POLITICO London Playbook: Is it deal day? — Ils ne passeront pas — Tier 4 news today – POLITICO

Good Wednesday morning.


IS IT DEAL DAY? The U.Ok. and the European Union are lastly … eventually … certainly … coming into their commerce talks endgame, 1,644 days for the reason that Brexit referendum and with simply eight days of the transition interval to go. After POLITICO’s story yesterday that Boris Johnson and European Commission President Ursula von der Leyen have been holding secret cellphone calls to attempt to thrash out an Eleventh-hour deal, RTE’s Tony Connelly stories EU chief negotiator Michel Barnier has set a deadline of Christmas Eve to succeed in an settlement (what’s French for bucket of salt?). The newest from the U.Ok. aspect is that there “could” be a deal tonight, however this stays unlikely as a result of excellent variations on fisheries. Things are shifting extraordinarily shortly and the hour-by-hour developments today may very well be make or break. Playbook will attempt to take you thru the place we’re at this morning.

EARLY OPTIMISM: Yesterday was a little bit of a rollercoaster of briefings, whispers and temperature-taking from the 2 sides which, if Playbook is solely sincere, has left us little wiser about whether or not a deal is imminent. Connelly reported that Barnier briefed EU ambassadors that there had been “significant progress,” resulting in “cautious optimism” in Brussels {that a} deal will be achieved by Christmas Eve — with the intention to give EU officers time to hunt provisional utility of the treaty in time for the top of the transition. The Sun’s Nick Gutteridge and Harry Cole talked of “growing Wednesday whispers” and quoted a senior U.Ok. supply saying: “There is a deal on the table now and both sides want to be home for Christmas Eve.” Which all sounded fairly constructive …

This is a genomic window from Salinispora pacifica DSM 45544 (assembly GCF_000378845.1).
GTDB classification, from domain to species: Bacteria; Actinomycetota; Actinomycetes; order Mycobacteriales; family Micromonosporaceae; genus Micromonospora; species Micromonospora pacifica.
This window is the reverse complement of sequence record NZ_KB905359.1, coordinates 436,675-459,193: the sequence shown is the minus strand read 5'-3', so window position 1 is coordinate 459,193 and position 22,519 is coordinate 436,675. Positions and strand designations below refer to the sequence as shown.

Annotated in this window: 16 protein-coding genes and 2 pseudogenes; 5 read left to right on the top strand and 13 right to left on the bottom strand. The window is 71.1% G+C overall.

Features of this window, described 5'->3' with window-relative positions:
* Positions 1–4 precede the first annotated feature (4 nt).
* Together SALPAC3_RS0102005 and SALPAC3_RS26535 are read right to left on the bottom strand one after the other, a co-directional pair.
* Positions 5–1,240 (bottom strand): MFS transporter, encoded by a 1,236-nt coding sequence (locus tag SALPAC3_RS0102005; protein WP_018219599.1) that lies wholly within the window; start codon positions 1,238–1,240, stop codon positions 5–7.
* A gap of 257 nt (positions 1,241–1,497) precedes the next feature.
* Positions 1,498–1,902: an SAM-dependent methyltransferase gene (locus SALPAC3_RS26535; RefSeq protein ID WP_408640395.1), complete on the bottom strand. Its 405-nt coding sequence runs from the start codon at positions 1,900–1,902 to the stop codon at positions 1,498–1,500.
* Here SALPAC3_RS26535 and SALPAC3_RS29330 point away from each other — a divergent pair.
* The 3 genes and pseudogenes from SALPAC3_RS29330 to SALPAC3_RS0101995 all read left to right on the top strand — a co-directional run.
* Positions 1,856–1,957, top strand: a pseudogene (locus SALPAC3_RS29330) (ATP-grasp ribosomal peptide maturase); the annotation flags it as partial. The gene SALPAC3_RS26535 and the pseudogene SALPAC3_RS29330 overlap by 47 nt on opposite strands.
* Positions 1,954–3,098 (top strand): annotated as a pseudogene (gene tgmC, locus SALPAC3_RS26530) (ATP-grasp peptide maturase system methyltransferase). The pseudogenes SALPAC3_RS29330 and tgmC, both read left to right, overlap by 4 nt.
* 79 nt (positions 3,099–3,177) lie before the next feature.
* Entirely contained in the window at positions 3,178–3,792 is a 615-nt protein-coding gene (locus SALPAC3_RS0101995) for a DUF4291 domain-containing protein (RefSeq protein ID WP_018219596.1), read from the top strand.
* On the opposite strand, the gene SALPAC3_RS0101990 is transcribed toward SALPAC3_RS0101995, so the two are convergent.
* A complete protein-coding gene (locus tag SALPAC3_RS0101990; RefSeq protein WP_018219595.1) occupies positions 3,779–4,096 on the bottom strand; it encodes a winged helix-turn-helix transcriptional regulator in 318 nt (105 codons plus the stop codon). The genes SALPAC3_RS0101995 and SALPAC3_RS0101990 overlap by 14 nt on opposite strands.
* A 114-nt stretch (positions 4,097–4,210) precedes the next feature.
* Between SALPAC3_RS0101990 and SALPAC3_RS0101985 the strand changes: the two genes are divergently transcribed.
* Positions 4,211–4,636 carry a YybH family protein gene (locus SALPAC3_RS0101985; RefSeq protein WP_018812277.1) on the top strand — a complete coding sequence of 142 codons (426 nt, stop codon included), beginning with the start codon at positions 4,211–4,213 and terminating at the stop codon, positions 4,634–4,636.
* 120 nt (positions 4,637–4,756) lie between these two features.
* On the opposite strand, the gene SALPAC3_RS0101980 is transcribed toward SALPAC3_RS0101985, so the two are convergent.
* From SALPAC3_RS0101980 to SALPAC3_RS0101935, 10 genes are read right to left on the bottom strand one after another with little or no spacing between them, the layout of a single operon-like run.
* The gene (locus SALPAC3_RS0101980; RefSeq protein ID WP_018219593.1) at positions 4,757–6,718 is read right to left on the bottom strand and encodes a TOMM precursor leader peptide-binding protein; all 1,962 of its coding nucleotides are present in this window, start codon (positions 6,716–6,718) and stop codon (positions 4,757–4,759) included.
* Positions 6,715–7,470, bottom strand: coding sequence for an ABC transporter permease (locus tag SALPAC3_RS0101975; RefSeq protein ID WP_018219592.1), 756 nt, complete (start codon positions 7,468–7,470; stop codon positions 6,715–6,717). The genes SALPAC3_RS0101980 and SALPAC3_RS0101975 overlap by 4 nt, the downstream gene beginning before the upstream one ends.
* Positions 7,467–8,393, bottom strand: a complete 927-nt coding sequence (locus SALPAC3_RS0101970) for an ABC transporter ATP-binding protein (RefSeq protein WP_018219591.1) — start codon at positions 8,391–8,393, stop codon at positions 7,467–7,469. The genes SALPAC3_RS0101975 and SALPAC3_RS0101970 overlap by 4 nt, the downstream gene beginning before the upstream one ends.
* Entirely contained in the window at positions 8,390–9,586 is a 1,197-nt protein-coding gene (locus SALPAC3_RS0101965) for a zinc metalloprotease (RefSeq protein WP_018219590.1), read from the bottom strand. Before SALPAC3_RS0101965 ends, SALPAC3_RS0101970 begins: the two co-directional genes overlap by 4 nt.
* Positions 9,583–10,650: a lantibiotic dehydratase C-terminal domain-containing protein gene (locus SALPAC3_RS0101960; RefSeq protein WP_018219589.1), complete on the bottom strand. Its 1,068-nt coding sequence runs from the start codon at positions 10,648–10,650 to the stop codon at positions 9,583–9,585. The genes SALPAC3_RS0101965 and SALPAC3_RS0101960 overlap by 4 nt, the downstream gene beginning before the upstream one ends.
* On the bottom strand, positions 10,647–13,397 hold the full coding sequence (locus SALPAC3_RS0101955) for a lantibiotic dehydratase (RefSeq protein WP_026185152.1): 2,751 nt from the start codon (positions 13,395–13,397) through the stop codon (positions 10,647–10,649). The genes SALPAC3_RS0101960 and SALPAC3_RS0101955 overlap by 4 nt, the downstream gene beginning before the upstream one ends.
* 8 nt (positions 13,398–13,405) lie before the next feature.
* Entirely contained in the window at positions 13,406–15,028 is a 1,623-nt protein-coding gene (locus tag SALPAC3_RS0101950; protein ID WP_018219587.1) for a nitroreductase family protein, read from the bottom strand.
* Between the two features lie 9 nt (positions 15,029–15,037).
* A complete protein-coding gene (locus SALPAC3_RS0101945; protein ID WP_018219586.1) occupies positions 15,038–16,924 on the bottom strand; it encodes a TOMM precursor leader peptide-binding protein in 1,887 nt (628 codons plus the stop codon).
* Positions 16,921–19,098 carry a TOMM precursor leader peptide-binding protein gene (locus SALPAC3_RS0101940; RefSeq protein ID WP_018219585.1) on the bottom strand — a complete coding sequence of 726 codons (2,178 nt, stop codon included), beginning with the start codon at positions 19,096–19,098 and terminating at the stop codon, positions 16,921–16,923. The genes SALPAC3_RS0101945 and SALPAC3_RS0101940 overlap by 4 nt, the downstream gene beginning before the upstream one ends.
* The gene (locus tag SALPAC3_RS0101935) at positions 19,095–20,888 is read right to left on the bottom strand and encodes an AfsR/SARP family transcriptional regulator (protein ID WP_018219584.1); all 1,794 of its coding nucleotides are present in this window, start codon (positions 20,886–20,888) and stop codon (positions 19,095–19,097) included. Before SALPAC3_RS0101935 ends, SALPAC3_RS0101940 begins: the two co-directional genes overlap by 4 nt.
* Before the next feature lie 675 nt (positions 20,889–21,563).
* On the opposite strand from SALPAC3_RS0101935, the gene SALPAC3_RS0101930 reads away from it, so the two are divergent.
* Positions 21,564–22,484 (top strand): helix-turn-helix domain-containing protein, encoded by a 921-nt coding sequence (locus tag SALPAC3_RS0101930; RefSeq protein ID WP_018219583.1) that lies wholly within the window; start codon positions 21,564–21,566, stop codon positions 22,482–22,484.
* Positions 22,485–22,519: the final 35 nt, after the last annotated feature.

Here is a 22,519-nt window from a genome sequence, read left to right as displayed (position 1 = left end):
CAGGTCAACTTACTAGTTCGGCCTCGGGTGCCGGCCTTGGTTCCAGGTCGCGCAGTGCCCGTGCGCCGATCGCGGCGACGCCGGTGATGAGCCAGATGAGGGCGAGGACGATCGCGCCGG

HOLY MACKEREL: Then got here the fact verify. Eurasia Group analyst Mujtaba Rahman mentioned Barnier instructed the ambassadors that Britain’s newest proposal on fish was “completely unacceptable.” Connelly has the element as to why: “The UK offer of the EU handing over 35 percent of the value of its catches does not count pelagic species” (that’s fish like mackerel and tuna that stay neither close to the underside of the ocean nor close to the shore). The Times‘ Bruno Waterfield stories Barnier mentioned this meant the provide really amounted to a 60 % lower to the worth of fish caught by European boats. Given the EU has mentioned it gained’t transcend 25 %, that implies Johnson should transfer additional today to get a deal. It additionally stays unclear whether or not the U.Ok. and EU can agree on if and the way Brussels might impose cross-retaliation tariffs ought to the U.Ok. lower their quotas in future.

NO. 10 SAY NO: Downing Street sources had been final evening publicly gloomy about today’s prospects. One instructed Playbook it is a minimum of as doubtless that negotiations drag on to subsequent week as it is {that a} deal is reached today. Another mentioned they “doubt” there can be a deal today as a result of there may be “still so much to work through and their positions on fisheries are still very far from acceptable.” It is feasible that is expectations administration from No. 10. But there are related noises from the EU aspect — POLITICO’s Hans von der Burchard and Jacopo Barigazzi say the possibilities of a deal by Christmas “look slimmer than ever.”

LE BLAME GAME: Relations between these on the prime of the U.Ok. authorities and French President Emmanuel Macron have grow to be strained, to place it very mildly, over Macron’s hardline on fish and his actions on the border over COVID. Cole quotes a U.Ok. supply saying: “There’s a real chance relations with the French sink this whole thing, if there was ever a time to tell them to get stuffed, this might be it.” He additionally stories the PM has “hardened” within the final 24 hours in his fury with Macron.